“My house shall be called a house of prayer for all peoples.”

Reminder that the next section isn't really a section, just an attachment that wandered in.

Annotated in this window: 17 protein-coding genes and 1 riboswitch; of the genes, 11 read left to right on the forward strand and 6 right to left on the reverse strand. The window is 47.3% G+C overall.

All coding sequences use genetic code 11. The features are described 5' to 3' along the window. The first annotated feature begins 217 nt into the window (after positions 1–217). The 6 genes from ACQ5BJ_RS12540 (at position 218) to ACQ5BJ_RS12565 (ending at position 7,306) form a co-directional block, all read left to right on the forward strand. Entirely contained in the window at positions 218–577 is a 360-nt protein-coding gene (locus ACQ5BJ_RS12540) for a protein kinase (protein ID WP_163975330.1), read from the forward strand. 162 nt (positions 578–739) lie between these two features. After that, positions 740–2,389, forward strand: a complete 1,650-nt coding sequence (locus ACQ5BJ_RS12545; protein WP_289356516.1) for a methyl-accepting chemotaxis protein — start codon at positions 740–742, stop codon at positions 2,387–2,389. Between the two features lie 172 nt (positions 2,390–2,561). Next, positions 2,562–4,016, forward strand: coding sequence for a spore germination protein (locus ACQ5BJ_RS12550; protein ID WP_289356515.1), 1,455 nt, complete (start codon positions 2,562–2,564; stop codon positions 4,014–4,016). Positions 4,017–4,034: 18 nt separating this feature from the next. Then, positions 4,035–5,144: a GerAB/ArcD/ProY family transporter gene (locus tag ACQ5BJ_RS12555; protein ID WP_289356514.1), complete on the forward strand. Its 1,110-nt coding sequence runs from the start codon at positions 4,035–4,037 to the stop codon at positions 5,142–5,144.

Yesterday’s reading (Mark 11:11-26) has Jesus and the apostles in Jerusalem, then retiring to Bethany for the night, returning to Jerusalem in the morning. On the way Jesus curses a fig tree.  Arriving at the temple Jesus drives out the buyers, sellers, and money changers, raising the ire of the chief priest and scribes who were looking for a way to kill Him.  Leaving there they come across the fig tree, now dead.  Jesus uses this to express the importance of faith in work and prayer and the importance of forgiveness of others so that one can receive forgiveness from God.  After the scene in the temple, Jesus says the words at top to the Twelve.  Two important things to consider here.  First, Jesus dwelling is to be a “house of prayer.”  Today, Jesus, in His Body, Blood, Soul, and Divinity, really resides in tabernacles the world over.  We must always respect these dwellings.  Properly acknowledging the Lord’s presence through our actions (Sign of the Cross, genuflecting, kneeling, good posture), proper attire (beach wear and concert tees stay outside), silence (or if necessary, whispered tones, avoiding idle talk), and disposition (humble and prayerful) should be habit.  Prayer is no more powerful then when in front of the Real Presence.  Do not neglect it at Sunday Mass, and take advantage of it as much as possible throughout the week.  Second, this house is meant “for all peoples.”  Welcome everyone into your church.  May their first (and every subsequent) encounter be a Christlike one.  Never shun or avoid anyone in Church for any reason, but always reflect the love of God.  And invite others to join you for Mass: those new to town, those who have been away, those who belong to another faith tradition, those who are searching.  Our desire should be to bring everyone to an encounter with the fullness of Truth, which is the Body of Christ.

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